[cryptography] Quantum cryptography conquers noise problem

Eugen Leitl eugen at leitl.org
Fri Nov 23 07:50:46 EST 2012

(ob caveat snake oil crypto)


Quantum cryptography conquers noise problem

Encoded photons sent a record distance along busy optical fibres.

Zeeya Merali

20 November 2012

Quantum cryptography could keep messages ultra-secure — if the right detector
can be developed.

N. Gregory/Alamy

It’s hard to stand out from the crowd — particularly if you are a single
photon in a sea of millions in an optical fibre. Because of that,
ultra-secure quantum-encryption systems that encode signals into a series of
single photons have so far been unable to piggyback on existing
telecommunications lines. But now, physicists using a technique for detecting
dim light signals have transmitted a quantum key along 90 kilometres of noisy
optical fibre1. The feat could see quantum cryptography finally enter the

You cannot measure a quantum system without noticeably disrupting it. That
means that two people can encode an encryption key — for bank transfers, for
instance — into a series of photons and share it, safe in the knowledge that
any eavesdropper will trip the system’s alarms. But such systems have not
been able to transmit keys along telecommunications lines, because other data
traffic swamps the encoded signal. As a result, quantum cryptography has had
only niche applications, such as connecting offices to nearby back-up sites
using expensive 'dark' fibres that carry no other signals. “This is really
the bottleneck for quantum cryptography,” says physicist Nicolas Gisin, a
scientific adviser at quantum-cryptography company ID Quantique in Geneva,

Physicists have attempted to solve the problem by sending photons through a
shared fibre along a 'quantum channel' at one characteristic wavelength. The
trouble is that the fibre scatters light from the normal data traffic into
that wavelength, polluting the quantum channel with stray photons. Andrew
Shields, a physicist at the Toshiba Cambridge Research Laboratory, UK, and
his colleagues have now developed a detector that picks out photons from this
channel only if they strike it at a precise instant, calculated on the basis
of when the encoded photons were sent. The team publishes its results in
Physics Review X.

Designing a detector with such a sharp time focus was tough, explains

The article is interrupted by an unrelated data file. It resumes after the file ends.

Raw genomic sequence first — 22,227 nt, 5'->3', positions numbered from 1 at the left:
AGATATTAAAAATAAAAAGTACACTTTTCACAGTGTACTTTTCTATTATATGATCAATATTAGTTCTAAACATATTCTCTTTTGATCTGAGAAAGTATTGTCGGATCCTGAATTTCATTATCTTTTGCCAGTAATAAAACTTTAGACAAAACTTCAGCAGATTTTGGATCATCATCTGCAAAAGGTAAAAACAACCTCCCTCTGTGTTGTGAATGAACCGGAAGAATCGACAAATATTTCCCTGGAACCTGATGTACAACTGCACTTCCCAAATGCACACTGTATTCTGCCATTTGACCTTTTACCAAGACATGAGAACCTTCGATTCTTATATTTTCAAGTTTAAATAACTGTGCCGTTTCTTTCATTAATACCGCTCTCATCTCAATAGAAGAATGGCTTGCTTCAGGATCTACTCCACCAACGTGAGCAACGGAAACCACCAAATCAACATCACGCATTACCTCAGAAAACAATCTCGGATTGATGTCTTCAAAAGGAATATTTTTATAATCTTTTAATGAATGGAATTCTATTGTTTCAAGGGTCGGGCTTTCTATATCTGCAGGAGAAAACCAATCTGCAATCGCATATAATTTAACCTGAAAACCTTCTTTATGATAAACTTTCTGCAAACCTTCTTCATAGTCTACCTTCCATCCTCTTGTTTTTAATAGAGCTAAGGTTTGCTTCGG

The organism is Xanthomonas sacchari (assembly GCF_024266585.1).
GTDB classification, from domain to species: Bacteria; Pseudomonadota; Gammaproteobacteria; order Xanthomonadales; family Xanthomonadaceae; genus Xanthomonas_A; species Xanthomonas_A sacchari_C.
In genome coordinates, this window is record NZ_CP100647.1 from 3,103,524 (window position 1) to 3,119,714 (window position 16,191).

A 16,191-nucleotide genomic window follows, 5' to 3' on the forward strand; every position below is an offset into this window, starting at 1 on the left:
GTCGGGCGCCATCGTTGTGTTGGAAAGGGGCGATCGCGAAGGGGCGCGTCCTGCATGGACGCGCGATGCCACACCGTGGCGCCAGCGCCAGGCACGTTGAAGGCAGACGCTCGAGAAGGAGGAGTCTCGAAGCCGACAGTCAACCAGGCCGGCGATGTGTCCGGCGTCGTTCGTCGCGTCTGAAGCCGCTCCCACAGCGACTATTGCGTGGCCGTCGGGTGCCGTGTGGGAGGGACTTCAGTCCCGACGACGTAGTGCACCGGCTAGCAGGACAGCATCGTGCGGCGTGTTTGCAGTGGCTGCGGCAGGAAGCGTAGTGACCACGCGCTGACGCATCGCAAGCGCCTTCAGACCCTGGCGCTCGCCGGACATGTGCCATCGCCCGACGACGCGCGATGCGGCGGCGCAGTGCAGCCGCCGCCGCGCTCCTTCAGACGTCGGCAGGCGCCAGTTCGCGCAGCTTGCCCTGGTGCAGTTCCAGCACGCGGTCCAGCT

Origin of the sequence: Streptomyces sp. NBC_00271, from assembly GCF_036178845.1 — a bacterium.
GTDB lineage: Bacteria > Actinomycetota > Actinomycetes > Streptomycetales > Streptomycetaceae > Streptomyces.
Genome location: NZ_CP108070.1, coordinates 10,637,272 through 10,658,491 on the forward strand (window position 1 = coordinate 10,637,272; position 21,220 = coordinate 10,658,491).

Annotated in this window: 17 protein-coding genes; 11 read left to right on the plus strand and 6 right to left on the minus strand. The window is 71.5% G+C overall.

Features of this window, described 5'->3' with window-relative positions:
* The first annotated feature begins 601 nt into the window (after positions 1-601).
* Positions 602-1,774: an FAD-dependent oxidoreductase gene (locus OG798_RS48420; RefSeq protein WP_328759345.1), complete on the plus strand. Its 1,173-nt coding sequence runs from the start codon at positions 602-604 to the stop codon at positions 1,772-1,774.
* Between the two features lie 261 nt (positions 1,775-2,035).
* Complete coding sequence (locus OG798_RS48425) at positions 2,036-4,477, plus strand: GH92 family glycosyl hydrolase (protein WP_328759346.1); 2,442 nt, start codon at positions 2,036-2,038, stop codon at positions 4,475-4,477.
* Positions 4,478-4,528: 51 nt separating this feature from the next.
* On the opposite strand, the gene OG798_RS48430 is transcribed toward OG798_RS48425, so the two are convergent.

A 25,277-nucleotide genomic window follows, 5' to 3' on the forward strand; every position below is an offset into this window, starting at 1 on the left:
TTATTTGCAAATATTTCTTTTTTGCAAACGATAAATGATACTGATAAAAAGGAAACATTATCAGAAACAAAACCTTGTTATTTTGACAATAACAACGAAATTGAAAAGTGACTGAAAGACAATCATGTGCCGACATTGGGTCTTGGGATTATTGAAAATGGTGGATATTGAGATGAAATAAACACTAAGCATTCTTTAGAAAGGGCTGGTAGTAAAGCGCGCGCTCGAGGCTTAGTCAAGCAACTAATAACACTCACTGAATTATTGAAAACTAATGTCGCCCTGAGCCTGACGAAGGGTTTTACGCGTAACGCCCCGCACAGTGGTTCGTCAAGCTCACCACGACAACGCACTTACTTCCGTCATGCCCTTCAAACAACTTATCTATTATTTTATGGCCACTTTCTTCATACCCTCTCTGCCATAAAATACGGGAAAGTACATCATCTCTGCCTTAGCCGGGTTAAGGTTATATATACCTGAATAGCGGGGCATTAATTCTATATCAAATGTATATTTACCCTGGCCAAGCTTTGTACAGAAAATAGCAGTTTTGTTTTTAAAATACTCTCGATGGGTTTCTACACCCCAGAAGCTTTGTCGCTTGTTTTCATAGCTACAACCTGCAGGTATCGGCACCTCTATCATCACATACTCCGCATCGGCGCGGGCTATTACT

Shields. Standard detectors use semiconducting devices that create an
avalanche of electrical charge when struck by a single photon. But it usually
takes more than one nanosecond (10−9 seconds) for the avalanche to grow large
enough to stand out against the detector’s internal electrical hiss — much
longer than the narrow window of 100 picoseconds (10−10 seconds) needed to
filter a single photon from a crowd.

The team’s ‘self-differentiating’ detector activates for 100 picoseconds,
every nanosecond. The weak charge triggered by a photon strike in this short
interval would not normally stand out, but the detector measures the
difference between the signal recorded during one operational cycle and the
signal from the preceding cycle — when no matching photon was likely to be
detected. This cancels out the background hum. Using this device, the team
has transmitted a quantum key along a 90-kilometre fibre, which also carried
noisy data at 1 billion bits per second in both directions — a rate typical
of a telecommunications fibre. The team now intends to test the technique on
a real telecommunications line.

Gisin’s team has independently developed a photon detector with a similar
time window, which they presented at the QCrypt 2012 meeting at the Centre
for Quantum Technologies in Singapore in September. However, Gisin has
calculated that such a technique cannot be used to transmit quantum signals
beyond the range of a large city of 100 kilometres2. Scattering accumulates
over distance, so there would eventually be so many stray photons that it
would be impossible to filter them out, even with a precisely timed detector.

Still, 90 kilometres is a “world record that is a big step forward in
demonstrating the applicability of quantum cryptography in real-world
telecommunications infrastructures”, says Vicente Martín, a physicist at the
Technical University of Madrid.

    Nature doi:10.1038/nature.2012.11849


    Patel, K. A. et al. Phys. Rev. X 2, 041010 (2012).  Article Show context

    Eraerds, P., Walenta, N., Legré, M., Gisin, N. & Zbinden, H. N. J. Phys.
12, 063027 (2010).

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